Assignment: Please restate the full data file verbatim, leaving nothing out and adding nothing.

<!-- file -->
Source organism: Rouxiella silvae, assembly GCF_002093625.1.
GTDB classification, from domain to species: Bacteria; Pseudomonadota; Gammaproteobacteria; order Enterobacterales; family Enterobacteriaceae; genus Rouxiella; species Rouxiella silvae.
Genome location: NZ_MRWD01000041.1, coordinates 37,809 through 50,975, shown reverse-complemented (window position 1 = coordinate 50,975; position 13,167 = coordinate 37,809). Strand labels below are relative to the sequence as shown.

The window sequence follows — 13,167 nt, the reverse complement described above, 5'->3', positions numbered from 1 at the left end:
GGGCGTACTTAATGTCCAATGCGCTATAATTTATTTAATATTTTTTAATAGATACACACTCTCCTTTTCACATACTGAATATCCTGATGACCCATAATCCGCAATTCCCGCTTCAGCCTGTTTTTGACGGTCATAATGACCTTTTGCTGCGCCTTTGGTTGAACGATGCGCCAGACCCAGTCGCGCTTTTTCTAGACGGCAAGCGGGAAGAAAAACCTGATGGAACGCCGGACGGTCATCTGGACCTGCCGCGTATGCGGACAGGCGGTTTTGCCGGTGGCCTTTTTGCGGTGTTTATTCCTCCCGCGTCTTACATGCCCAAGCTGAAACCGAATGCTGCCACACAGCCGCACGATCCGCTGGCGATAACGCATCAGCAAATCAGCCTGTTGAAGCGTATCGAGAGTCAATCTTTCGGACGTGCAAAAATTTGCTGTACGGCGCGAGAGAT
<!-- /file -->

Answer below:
Source organism: Rouxiella silvae, assembly GCF_002093625.1.
GTDB classification, from domain to species: Bacteria; Pseudomonadota; Gammaproteobacteria; order Enterobacterales; family Enterobacteriaceae; genus Rouxiella; species Rouxiella silvae.
Genome location: NZ_MRWD01000041.1, coordinates 37,809 through 50,975, shown reverse-complemented (window position 1 = coordinate 50,975; position 13,167 = coordinate 37,809). Strand labels below are relative to the sequence as shown.

The window sequence follows — 13,167 nt, the reverse complement described above, 5'->3', positions numbered from 1 at the left end:
GGGCGTACTTAATGTCCAATGCGCTATAATTTATTTAATATTTTTTAATAGATACACACTCTCCTTTTCACATACTGAATATCCTGATGACCCATAATCCGCAATTCCCGCTTCAGCCTGTTTTTGACGGTCATAATGACCTTTTGCTGCGCCTTTGGTTGAACGATGCGCCAGACCCAGTCGCGCTTTTTCTAGACGGCAAGCGGGAAGAAAAACCTGATGGAACGCCGGACGGTCATCTGGACCTGCCGCGTATGCGGACAGGCGGTTTTGCCGGTGGCCTTTTTGCGGTGTTTATTCCTCCCGCGTCTTACATGCCCAAGCTGAAACCGAATGCTGCCACACAGCCGCACGATCCGCTGGCGATAACGCATCAGCAAATCAGCCTGTTGAAGCGTATCGAGAGTCAATCTTTCGGACGTGCAAAAATTTGCTGTACGGCGCGAGAGAT